Control Seminar

One if by Land and Two if by Sea: A Glimpse into the Value of Information in Strategic Interactions

Vijay SubramanianAssociate ProfessorUniversity of Michigan, Department of Electrical Engineering and Computer Science

Agents in networked systems often have to make decisions with uncertainty about their environment and about the behavior of other agents. This is particularly challenging with strategic agents. A simple setting of the general problem is the Social learning problem with myopic Bayes-rational agents. An instantiation of this is in online platforms where users often have to make purchase decisions with imprecise knowledge of the true value of an item. Observing the other agent's actions and/or reviews/messages is one common method to learn about an item. However such observational learning can lead to an information cascade, in which agents ignore their private information and herding, in which agents blindly follow the actions of others. Even though individually optimal, information cascades can result in agents choosing an inferior action with positive probability, leading to a loss in social welfare. In this talk we discuss the value of richness of information and the importance of understanding and designing good information structures. In the first part, we show that fundamentally non-intuitive results can hold for many information structures by exhibiting information Braess paradoxes. Specifically, we find out that more information does not universally lead to improvements. In the second part, we present some recent work where efficient strategic communication can help to break information cascades.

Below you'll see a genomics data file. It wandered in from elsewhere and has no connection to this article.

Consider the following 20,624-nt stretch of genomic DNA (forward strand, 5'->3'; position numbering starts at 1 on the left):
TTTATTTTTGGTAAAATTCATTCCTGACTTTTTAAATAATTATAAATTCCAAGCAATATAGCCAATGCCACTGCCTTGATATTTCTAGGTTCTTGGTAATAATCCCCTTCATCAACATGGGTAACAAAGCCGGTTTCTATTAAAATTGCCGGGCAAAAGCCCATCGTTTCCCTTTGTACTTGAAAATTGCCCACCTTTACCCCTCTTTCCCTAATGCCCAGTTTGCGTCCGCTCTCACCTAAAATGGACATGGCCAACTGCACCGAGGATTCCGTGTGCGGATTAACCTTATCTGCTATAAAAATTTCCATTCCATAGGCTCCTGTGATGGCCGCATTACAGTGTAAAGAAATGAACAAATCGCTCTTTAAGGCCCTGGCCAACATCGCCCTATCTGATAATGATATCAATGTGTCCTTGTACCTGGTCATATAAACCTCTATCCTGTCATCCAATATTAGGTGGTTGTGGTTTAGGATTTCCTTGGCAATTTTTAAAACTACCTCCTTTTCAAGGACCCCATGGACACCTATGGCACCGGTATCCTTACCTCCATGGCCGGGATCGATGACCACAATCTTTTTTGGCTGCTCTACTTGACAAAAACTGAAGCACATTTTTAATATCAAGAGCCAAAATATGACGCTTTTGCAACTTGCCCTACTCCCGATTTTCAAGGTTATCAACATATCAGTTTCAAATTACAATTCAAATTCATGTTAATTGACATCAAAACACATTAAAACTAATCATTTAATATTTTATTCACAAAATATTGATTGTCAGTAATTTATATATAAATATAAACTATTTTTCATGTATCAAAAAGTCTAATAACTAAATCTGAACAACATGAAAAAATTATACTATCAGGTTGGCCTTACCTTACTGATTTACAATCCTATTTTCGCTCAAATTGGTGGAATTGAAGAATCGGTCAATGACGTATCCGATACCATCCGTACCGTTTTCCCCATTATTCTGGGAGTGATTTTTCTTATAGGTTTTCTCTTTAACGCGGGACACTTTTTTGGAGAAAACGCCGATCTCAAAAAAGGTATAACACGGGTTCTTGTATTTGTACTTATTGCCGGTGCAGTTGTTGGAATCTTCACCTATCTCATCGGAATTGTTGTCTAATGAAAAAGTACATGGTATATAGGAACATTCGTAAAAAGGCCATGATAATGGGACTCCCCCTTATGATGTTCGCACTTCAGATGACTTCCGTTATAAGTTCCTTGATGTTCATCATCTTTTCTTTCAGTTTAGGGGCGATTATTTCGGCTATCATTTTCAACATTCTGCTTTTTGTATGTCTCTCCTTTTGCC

The first part is joint work with Tho Le at and Randy Berry at Northwestern University, and the second part is joint work with Shih-Tang Su and Grant Schoenebeck at the Univ. of Michigan.
I am an Associate Professor in the EECS Department at the University of Michigan. My main research interests are in stochastic modeling, communications, information theory and applied mathematics. A large portion of my past work has been on probabilistic analysis of communication networks, especially analysis of scheduling and routing algorithms. In the past I have also done some work with applications in immunology and coding of stochastic processes. My current research interests are on game theoretic and economic modeling of socio-technological systems and networks, and the analysis of associated stochastic processes.

Sponsored by

Toyota, Ford, Bosch

Faculty Host

Jim Freudenberg